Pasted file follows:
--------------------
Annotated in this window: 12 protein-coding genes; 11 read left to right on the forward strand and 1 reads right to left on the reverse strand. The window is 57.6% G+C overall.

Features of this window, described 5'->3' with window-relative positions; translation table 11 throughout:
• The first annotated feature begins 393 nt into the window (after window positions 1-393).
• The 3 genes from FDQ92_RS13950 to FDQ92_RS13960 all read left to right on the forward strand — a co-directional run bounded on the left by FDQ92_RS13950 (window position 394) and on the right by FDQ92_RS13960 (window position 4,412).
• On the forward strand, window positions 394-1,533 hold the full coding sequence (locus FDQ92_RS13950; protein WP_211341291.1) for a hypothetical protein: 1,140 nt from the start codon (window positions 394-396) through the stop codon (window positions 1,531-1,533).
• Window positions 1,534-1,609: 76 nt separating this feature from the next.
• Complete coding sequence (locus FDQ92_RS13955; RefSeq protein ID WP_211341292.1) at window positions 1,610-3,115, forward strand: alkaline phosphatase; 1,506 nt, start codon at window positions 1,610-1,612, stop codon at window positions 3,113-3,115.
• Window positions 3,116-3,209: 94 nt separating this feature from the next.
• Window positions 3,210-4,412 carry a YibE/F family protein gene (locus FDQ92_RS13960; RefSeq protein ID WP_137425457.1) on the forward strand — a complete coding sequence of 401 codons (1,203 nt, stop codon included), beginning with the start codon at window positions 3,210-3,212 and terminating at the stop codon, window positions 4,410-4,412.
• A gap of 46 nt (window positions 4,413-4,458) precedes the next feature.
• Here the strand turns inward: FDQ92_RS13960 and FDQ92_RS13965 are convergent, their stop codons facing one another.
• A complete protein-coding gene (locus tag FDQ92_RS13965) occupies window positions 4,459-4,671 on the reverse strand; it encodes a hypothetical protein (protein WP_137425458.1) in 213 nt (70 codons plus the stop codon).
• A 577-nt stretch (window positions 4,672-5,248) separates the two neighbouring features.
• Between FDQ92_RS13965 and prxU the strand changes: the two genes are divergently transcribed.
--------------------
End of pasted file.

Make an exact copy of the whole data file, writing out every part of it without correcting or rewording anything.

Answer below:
Annotated in this window: 12 protein-coding genes; 11 read left to right on the forward strand and 1 reads right to left on the reverse strand. The window is 57.6% G+C overall.

Features of this window, described 5'->3' with window-relative positions; translation table 11 throughout:
• The first annotated feature begins 393 nt into the window (after window positions 1-393).
• The 3 genes from FDQ92_RS13950 to FDQ92_RS13960 all read left to right on the forward strand — a co-directional run bounded on the left by FDQ92_RS13950 (window position 394) and on the right by FDQ92_RS13960 (window position 4,412).
• On the forward strand, window positions 394-1,533 hold the full coding sequence (locus FDQ92_RS13950; protein WP_211341291.1) for a hypothetical protein: 1,140 nt from the start codon (window positions 394-396) through the stop codon (window positions 1,531-1,533).
• Window positions 1,534-1,609: 76 nt separating this feature from the next.
• Complete coding sequence (locus FDQ92_RS13955; RefSeq protein ID WP_211341292.1) at window positions 1,610-3,115, forward strand: alkaline phosphatase; 1,506 nt, start codon at window positions 1,610-1,612, stop codon at window positions 3,113-3,115.
• Window positions 3,116-3,209: 94 nt separating this feature from the next.
• Window positions 3,210-4,412 carry a YibE/F family protein gene (locus FDQ92_RS13960; RefSeq protein ID WP_137425457.1) on the forward strand — a complete coding sequence of 401 codons (1,203 nt, stop codon included), beginning with the start codon at window positions 3,210-3,212 and terminating at the stop codon, window positions 4,410-4,412.
• A gap of 46 nt (window positions 4,413-4,458) precedes the next feature.
• Here the strand turns inward: FDQ92_RS13960 and FDQ92_RS13965 are convergent, their stop codons facing one another.
• A complete protein-coding gene (locus tag FDQ92_RS13965) occupies window positions 4,459-4,671 on the reverse strand; it encodes a hypothetical protein (protein WP_137425458.1) in 213 nt (70 codons plus the stop codon).
• A 577-nt stretch (window positions 4,672-5,248) separates the two neighbouring features.
• Between FDQ92_RS13965 and prxU the strand changes: the two genes are divergently transcribed.